MANAGEMENT OF ANTIMALARIAL DRUGS IN THE URBAN PUBLIC HEALTH FACILITIES IN TANZANIAHTML Full Text
MANAGEMENT OF ANTIMALARIAL DRUGS IN THE URBAN PUBLIC HEALTH FACILITIES IN TANZANIA
Richard Silumbe 1 and Appolinary A. R. Kamuhabwa *2
ADDO Program Unit 1,Pharmacy Council of Tanzania, Dar es Salaam, Tanzania
Unit of Pharmacology and Therapeutics2, School of Pharmacy, Muhimbili University of Health and Allied Sciences, Dar es Salaam, Tanzania.
ABSTRACT: Frequent drug shortage, poor storage conditions and inadequate knowledge of health care workers for inventory management are among the factors affecting the supply chain of antimalarial drugs in Tanzania. These factors largely contribute to poor quality, shortage and irrational use of antimalarial drugs in the public health facilities. The aim of this study was to assess the management of antimalarial drugs in the public health facilities in Dar-es-salaam, Tanzania. Thirty two (32) pharmaceutical personnel were interviewed regarding management of antimalarial drugs in the health facilities. The average time stock-out of antimalarial drugs was assessed for the period of January to December 2010. Adequate storage conditions and handling of medicines procedures were also assessed. About two thirds of drug store managers had poor knowledge on quantification concept. All drug store managers had inadequate knowledge on the concept of procurement, and there were no effective and efficient procurement systems in all the health facilities. The percentage time for stock-out of antimalarial drugs was 25% for Artemether-Lumefantrine (ALu), 25.7% for quinine tablets and 6.4% for quinine injections. All facilities had no cold storage facilities with temperature charts, and medicines were kept directly on the floor in most of the health facilities. Frequent stock-outs of ALu in the public health facilities is mainly due to poor pharmaceutical management of antimalarial medicines in these facilities. Provision of regular on-job training and continuing education among pharmaceutical personnel in the public health facilities is necessary to address this problem.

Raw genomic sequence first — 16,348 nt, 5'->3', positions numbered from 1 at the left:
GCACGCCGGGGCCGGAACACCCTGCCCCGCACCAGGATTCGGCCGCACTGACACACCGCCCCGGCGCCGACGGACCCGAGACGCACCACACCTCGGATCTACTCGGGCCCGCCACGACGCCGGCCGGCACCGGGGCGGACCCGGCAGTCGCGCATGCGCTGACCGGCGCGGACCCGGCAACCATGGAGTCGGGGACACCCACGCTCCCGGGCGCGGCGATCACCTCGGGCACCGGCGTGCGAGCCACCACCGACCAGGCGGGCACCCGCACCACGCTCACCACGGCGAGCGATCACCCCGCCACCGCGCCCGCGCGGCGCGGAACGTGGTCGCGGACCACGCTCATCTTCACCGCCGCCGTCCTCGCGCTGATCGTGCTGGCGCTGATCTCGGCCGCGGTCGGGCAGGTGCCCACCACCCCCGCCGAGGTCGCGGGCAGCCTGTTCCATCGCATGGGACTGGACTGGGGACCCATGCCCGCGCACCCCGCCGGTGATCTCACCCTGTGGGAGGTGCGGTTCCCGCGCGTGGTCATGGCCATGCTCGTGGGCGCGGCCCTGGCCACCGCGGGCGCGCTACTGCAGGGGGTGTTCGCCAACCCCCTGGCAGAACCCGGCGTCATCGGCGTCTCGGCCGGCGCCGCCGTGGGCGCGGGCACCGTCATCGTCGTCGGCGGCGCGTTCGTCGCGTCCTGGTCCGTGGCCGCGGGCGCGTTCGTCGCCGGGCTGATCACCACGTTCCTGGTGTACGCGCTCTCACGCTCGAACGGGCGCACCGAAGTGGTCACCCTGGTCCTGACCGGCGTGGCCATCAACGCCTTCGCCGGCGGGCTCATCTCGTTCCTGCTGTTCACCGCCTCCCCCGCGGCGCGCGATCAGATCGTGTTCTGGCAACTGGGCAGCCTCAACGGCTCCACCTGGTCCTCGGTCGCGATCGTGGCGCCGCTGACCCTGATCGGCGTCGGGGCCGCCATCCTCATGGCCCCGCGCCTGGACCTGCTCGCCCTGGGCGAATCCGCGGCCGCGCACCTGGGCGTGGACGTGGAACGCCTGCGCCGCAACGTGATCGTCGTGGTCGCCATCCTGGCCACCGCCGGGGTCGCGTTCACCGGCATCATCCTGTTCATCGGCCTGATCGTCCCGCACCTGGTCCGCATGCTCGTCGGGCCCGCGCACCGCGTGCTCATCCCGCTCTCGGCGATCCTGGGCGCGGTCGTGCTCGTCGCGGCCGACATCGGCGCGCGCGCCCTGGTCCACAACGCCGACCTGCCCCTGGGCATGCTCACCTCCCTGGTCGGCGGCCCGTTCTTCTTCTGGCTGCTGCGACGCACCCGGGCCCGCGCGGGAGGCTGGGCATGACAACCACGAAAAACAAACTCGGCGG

Pharmaceutical management, Health facilities, Antimalarial drugs, Artemether-lumefantrine
INTRODUCTION: In response to the World Health Organization (WHO) recommendations to change malaria treatment policies from monotherapy to artemisinin combination therapies (ACT) 1, Tanzania replaced sulfadoxine-pyrimethamine with artemether-lumefantrine (ALu) as the first line antimalarial drug for treatment of uncomplicated malaria 2. By 2007, ALu was available in more than 75% of the public health facilities in Tanzania 3.
The availability of ALu in the private retail pharmacies was about 50% during that time. In 2010 ALu was available in 87% of the private retail pharmacies in Dar es Salaam 4, an indication that the drug is increasingly available both in the public and private health facilities in Tanzania.